The next step in Daimler Trucks North America’s continuing quest for more fuel-efficient trucks appeared at a press conference on Wednesday, May 30, on the eve of Freightliner’s annual dealer meeting in Washington, D.C. The 2014 Cascadia Evolution is designed to be what its model name implies: a sophisticated and well-designed step forward in terms of fuel efficiency and powertrain optimization, building upon the company’s successful Cascadia highway tractor.
“Our customers are looking for some very specific things from truck manufacturers based on the daily challenges they face,” said Mark Lampert, senior vice president of sales and marketing for Freightliner. “Rising fuel prices, driver shortages and slim profit margins all play a part in their buying decisions. Trucking is a penny business – we know that even the smallest improvements to a truck’s overall efficiency directly benefit our customers’ bottom lines.” Lampert said the 2014 Cascadia Evolution delivers a 7 percent fuel economy improvement over the current base Cascadia model and a 5 percent fuel economy improvement compared to the current Cascadia with an optimal aerodynamics package.
David Hames, DTNA general manager of marketing and strategy, said several key advancements have made these fuel economy increases possible for the Cascadia Evolution – which will be the standard Cascadia spec beginning in 2014 – including upgrades to DTNA’s Detroit DD15 diesel engine that include a new ACRS fuel rail system, a new water pump design to reduce parasitic engine drag and an asymmetric compounding turbocharger. These enhancements are combined with an enhanced exterior aerodynamic package to achieve fuel economy gains that Hames said have been validated in wind tunnel, closed-track and real-world test conditions.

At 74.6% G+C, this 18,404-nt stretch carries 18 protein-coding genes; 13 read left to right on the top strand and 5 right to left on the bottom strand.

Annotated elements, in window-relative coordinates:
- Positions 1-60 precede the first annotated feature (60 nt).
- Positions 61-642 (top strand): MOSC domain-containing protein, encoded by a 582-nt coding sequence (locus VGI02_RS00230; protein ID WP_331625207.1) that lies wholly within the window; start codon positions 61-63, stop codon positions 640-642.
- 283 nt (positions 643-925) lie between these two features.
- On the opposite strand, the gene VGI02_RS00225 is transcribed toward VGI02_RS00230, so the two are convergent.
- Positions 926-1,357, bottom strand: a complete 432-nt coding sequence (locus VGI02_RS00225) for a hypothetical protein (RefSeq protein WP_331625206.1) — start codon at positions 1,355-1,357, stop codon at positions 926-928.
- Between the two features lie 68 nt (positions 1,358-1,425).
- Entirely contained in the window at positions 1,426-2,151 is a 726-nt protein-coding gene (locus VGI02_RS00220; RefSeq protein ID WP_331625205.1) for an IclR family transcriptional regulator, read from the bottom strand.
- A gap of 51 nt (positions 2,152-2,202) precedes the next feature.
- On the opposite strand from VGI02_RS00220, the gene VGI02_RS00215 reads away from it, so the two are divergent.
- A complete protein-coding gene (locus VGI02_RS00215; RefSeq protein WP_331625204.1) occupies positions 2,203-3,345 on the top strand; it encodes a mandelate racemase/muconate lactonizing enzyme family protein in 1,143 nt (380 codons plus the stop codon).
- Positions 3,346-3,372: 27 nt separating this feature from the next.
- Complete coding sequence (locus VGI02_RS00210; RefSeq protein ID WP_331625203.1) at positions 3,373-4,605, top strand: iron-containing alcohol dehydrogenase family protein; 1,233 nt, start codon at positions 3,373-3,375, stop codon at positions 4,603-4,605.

The Cascadia Evolution also will include a premium-fuel-efficiency specification model that includes extras such as an integrated automated manual transmission, wide-base single tires, wheel covers and trailer aerodynamics. This model, Hames said, achieved a fuel economy average of 10.67 miles per gallon while pulling a 76,000-pound trailer during a Type IV test run on Continental Tire’s test track in Texas. “We had heavy rain during the early part of the run, and that affected our performance somewhat,” he said. “I feel like if we’d had fair weather the entire run, the Evolution would have easily achieved 11 miles per gallon during the test.”
Further validation testing was done during the truck’s Evolution Efficiency Tour, which compared a current Cascadia’s performance with an Evolution tractor in a coast-to-coast run from San Diego to Gastonia, N.C. Hames said that by trip’s end, the Evolution tractor – set to enter production in the first quarter of 2013 – had averaged a 7 percent increase in fuel economy running in a variety of real-world driving conditions.